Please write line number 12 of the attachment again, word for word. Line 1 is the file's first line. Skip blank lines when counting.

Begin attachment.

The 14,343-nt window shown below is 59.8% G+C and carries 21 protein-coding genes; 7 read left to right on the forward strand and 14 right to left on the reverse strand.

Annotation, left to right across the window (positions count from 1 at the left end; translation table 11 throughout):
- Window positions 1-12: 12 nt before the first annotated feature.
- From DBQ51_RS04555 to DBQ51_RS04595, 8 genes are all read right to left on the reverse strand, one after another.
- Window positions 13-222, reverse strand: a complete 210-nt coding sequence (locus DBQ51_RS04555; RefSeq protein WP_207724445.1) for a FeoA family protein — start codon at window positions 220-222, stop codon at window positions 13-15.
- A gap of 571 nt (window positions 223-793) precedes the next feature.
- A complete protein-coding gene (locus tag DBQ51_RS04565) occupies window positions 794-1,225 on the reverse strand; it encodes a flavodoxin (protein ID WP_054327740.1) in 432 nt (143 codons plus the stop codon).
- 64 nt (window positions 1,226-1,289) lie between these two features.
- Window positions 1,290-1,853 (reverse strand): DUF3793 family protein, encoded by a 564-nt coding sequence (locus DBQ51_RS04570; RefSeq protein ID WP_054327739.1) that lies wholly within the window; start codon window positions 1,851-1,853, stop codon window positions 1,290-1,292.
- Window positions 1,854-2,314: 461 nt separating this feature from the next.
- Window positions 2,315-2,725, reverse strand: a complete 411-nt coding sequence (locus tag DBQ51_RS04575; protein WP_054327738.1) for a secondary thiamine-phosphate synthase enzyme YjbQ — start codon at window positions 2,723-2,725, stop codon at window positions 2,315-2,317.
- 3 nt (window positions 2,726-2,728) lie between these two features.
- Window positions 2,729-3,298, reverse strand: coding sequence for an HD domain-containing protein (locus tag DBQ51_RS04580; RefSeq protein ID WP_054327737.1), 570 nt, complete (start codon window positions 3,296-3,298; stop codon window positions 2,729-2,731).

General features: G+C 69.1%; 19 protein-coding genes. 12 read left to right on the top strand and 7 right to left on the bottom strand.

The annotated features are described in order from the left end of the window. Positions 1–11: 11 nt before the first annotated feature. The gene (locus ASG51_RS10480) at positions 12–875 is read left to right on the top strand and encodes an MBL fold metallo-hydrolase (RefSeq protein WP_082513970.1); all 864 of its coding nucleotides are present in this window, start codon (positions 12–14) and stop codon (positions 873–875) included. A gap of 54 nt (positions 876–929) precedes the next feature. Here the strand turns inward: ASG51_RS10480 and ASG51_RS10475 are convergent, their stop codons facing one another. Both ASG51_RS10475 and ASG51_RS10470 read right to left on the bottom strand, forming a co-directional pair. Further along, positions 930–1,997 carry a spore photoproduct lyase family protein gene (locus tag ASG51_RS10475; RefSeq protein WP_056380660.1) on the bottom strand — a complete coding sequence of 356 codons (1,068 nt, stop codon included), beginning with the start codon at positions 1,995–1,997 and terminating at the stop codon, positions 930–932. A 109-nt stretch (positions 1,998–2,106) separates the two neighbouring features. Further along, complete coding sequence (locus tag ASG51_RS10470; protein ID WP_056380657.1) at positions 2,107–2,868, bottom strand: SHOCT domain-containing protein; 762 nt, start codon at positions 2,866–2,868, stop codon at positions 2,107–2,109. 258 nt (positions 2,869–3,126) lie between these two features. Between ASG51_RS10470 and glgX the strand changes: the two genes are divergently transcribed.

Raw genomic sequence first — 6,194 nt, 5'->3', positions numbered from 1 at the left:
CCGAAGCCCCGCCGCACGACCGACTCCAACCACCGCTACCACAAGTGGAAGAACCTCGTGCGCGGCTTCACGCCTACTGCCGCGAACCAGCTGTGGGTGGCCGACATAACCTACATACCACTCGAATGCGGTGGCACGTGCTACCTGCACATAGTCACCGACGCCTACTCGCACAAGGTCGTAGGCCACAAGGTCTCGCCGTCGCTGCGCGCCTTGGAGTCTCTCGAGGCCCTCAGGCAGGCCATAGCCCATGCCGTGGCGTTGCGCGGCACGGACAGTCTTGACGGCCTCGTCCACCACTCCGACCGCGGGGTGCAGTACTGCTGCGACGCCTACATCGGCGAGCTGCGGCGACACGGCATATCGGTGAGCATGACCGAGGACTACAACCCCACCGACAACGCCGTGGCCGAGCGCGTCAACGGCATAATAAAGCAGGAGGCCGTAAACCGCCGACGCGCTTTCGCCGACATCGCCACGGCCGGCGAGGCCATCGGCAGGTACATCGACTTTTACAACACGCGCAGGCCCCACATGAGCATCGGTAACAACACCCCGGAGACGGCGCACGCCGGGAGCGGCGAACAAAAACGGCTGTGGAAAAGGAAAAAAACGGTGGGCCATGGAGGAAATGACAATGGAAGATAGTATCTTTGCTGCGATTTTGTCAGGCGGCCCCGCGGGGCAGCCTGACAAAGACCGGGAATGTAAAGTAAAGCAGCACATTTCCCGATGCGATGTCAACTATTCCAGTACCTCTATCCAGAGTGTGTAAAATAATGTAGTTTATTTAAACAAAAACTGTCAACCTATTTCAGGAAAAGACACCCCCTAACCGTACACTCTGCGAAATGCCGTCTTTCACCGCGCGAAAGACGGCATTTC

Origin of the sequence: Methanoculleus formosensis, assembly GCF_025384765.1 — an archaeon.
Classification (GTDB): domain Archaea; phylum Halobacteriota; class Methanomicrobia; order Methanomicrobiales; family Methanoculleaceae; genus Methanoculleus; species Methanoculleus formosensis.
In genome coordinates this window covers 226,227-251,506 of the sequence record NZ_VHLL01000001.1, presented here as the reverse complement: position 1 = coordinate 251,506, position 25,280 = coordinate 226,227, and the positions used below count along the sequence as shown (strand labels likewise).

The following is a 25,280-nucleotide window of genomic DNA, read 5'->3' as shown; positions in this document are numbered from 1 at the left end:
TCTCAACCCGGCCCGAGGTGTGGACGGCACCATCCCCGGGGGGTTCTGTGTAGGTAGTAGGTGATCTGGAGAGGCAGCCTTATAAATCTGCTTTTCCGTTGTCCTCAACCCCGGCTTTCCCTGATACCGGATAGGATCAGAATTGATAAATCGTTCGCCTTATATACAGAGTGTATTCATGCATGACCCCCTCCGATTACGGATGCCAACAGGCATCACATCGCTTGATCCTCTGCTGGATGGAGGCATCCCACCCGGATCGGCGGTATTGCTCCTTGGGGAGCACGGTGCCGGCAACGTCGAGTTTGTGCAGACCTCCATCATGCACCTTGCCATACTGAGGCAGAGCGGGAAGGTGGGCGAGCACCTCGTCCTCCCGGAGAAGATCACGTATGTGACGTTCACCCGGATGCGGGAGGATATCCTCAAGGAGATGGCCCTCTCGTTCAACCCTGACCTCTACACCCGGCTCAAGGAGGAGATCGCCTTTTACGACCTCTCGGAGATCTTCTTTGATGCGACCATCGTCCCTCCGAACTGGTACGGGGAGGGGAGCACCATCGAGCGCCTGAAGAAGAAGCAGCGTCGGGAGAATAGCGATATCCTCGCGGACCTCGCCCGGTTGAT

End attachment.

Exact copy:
- 3 nt (window positions 2,726-2,728) lie between these two features.